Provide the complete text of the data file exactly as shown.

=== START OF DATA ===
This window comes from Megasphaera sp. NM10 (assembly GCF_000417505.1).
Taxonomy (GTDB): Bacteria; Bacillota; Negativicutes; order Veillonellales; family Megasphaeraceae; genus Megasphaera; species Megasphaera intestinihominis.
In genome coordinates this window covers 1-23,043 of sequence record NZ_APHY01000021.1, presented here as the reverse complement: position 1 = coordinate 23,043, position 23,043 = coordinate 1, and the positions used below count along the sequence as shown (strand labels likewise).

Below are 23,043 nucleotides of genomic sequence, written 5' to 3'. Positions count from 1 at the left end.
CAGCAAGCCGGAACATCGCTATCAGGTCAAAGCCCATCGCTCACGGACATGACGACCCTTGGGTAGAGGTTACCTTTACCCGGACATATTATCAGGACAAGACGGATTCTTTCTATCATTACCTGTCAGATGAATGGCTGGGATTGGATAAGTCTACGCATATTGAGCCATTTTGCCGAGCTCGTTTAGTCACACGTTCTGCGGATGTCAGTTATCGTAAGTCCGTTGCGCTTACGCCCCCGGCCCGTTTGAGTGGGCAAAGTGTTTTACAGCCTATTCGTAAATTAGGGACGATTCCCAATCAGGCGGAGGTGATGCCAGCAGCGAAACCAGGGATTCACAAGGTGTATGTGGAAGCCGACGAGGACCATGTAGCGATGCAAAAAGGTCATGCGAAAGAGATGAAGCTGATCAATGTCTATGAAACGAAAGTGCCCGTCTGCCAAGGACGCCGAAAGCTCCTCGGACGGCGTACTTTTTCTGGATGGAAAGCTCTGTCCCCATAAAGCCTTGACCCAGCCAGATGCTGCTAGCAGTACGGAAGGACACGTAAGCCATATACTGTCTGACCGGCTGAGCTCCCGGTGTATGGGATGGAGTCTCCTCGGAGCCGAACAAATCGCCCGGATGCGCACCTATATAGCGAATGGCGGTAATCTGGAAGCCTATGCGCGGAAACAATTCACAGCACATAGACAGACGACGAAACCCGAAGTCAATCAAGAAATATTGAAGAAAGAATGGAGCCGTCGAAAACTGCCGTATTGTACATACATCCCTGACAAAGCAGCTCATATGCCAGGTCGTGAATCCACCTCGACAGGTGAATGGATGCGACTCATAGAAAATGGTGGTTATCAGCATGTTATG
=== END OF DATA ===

This window comes from Megasphaera sp. NM10 (assembly GCF_000417505.1).
Taxonomy (GTDB): Bacteria; Bacillota; Negativicutes; order Veillonellales; family Megasphaeraceae; genus Megasphaera; species Megasphaera intestinihominis.
In genome coordinates this window covers 1-23,043 of sequence record NZ_APHY01000021.1, presented here as the reverse complement: position 1 = coordinate 23,043, position 23,043 = coordinate 1, and the positions used below count along the sequence as shown (strand labels likewise).

Below are 23,043 nucleotides of genomic sequence, written 5' to 3'. Positions count from 1 at the left end.
CAGCAAGCCGGAACATCGCTATCAGGTCAAAGCCCATCGCTCACGGACATGACGACCCTTGGGTAGAGGTTACCTTTACCCGGACATATTATCAGGACAAGACGGATTCTTTCTATCATTACCTGTCAGATGAATGGCTGGGATTGGATAAGTCTACGCATATTGAGCCATTTTGCCGAGCTCGTTTAGTCACACGTTCTGCGGATGTCAGTTATCGTAAGTCCGTTGCGCTTACGCCCCCGGCCCGTTTGAGTGGGCAAAGTGTTTTACAGCCTATTCGTAAATTAGGGACGATTCCCAATCAGGCGGAGGTGATGCCAGCAGCGAAACCAGGGATTCACAAGGTGTATGTGGAAGCCGACGAGGACCATGTAGCGATGCAAAAAGGTCATGCGAAAGAGATGAAGCTGATCAATGTCTATGAAACGAAAGTGCCCGTCTGCCAAGGACGCCGAAAGCTCCTCGGACGGCGTACTTTTTCTGGATGGAAAGCTCTGTCCCCATAAAGCCTTGACCCAGCCAGATGCTGCTAGCAGTACGGAAGGACACGTAAGCCATATACTGTCTGACCGGCTGAGCTCCCGGTGTATGGGATGGAGTCTCCTCGGAGCCGAACAAATCGCCCGGATGCGCACCTATATAGCGAATGGCGGTAATCTGGAAGCCTATGCGCGGAAACAATTCACAGCACATAGACAGACGACGAAACCCGAAGTCAATCAAGAAATATTGAAGAAAGAATGGAGCCGTCGAAAACTGCCGTATTGTACATACATCCCTGACAAAGCAGCTCATATGCCAGGTCGTGAATCCACCTCGACAGGTGAATGGATGCGACTCATAGAAAATGGTGGTTATCAGCATGTTATG